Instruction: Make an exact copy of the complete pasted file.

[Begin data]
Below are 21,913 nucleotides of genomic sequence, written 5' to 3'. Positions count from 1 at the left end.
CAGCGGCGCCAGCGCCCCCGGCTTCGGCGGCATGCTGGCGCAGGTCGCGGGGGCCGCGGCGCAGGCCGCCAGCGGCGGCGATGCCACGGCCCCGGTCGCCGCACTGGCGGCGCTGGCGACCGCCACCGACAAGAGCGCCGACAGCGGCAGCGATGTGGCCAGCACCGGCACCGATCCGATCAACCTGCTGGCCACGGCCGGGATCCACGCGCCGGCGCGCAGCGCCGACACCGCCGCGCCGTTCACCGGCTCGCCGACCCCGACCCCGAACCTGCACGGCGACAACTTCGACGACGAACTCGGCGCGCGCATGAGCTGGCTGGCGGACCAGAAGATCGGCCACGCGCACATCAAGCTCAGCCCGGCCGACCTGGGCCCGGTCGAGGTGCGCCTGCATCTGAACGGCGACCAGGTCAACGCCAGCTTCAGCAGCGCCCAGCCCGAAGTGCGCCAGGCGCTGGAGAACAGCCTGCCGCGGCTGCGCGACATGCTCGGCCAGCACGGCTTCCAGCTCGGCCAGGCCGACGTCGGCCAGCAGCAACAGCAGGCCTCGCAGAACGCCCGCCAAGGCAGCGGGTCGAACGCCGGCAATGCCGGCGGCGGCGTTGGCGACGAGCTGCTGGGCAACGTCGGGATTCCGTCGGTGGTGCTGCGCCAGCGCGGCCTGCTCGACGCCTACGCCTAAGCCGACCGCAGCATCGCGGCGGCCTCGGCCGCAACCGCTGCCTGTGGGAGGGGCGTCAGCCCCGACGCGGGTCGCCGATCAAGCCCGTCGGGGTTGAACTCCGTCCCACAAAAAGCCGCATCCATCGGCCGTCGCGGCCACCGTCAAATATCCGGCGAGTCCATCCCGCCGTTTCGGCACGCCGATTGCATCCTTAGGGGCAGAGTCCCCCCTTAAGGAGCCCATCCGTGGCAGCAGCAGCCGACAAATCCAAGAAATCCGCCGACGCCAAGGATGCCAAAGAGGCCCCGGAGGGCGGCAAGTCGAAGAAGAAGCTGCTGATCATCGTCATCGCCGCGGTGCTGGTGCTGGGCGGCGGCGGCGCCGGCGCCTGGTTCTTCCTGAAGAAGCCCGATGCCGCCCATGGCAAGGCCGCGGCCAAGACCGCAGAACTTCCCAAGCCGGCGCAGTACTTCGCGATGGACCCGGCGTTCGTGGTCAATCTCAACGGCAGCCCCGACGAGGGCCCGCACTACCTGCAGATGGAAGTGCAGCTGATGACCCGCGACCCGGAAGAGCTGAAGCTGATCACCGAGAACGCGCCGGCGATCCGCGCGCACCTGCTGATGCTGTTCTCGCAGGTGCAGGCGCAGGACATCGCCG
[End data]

Below are 21,913 nucleotides of genomic sequence, written 5' to 3'. Positions count from 1 at the left end.
CAGCGGCGCCAGCGCCCCCGGCTTCGGCGGCATGCTGGCGCAGGTCGCGGGGGCCGCGGCGCAGGCCGCCAGCGGCGGCGATGCCACGGCCCCGGTCGCCGCACTGGCGGCGCTGGCGACCGCCACCGACAAGAGCGCCGACAGCGGCAGCGATGTGGCCAGCACCGGCACCGATCCGATCAACCTGCTGGCCACGGCCGGGATCCACGCGCCGGCGCGCAGCGCCGACACCGCCGCGCCGTTCACCGGCTCGCCGACCCCGACCCCGAACCTGCACGGCGACAACTTCGACGACGAACTCGGCGCGCGCATGAGCTGGCTGGCGGACCAGAAGATCGGCCACGCGCACATCAAGCTCAGCCCGGCCGACCTGGGCCCGGTCGAGGTGCGCCTGCATCTGAACGGCGACCAGGTCAACGCCAGCTTCAGCAGCGCCCAGCCCGAAGTGCGCCAGGCGCTGGAGAACAGCCTGCCGCGGCTGCGCGACATGCTCGGCCAGCACGGCTTCCAGCTCGGCCAGGCCGACGTCGGCCAGCAGCAACAGCAGGCCTCGCAGAACGCCCGCCAAGGCAGCGGGTCGAACGCCGGCAATGCCGGCGGCGGCGTTGGCGACGAGCTGCTGGGCAACGTCGGGATTCCGTCGGTGGTGCTGCGCCAGCGCGGCCTGCTCGACGCCTACGCCTAAGCCGACCGCAGCATCGCGGCGGCCTCGGCCGCAACCGCTGCCTGTGGGAGGGGCGTCAGCCCCGACGCGGGTCGCCGATCAAGCCCGTCGGGGTTGAACTCCGTCCCACAAAAAGCCGCATCCATCGGCCGTCGCGGCCACCGTCAAATATCCGGCGAGTCCATCCCGCCGTTTCGGCACGCCGATTGCATCCTTAGGGGCAGAGTCCCCCCTTAAGGAGCCCATCCGTGGCAGCAGCAGCCGACAAATCCAAGAAATCCGCCGACGCCAAGGATGCCAAAGAGGCCCCGGAGGGCGGCAAGTCGAAGAAGAAGCTGCTGATCATCGTCATCGCCGCGGTGCTGGTGCTGGGCGGCGGCGGCGCCGGCGCCTGGTTCTTCCTGAAGAAGCCCGATGCCGCCCATGGCAAGGCCGCGGCCAAGACCGCAGAACTTCCCAAGCCGGCGCAGTACTTCGCGATGGACCCGGCGTTCGTGGTCAATCTCAACGGCAGCCCCGACGAGGGCCCGCACTACCTGCAGATGGAAGTGCAGCTGATGACCCGCGACCCGGAAGAGCTGAAGCTGATCACCGAGAACGCGCCGGCGATCCGCGCGCACCTGCTGATGCTGTTCTCGCAGGTGCAGGCGCAGGACATCGCCG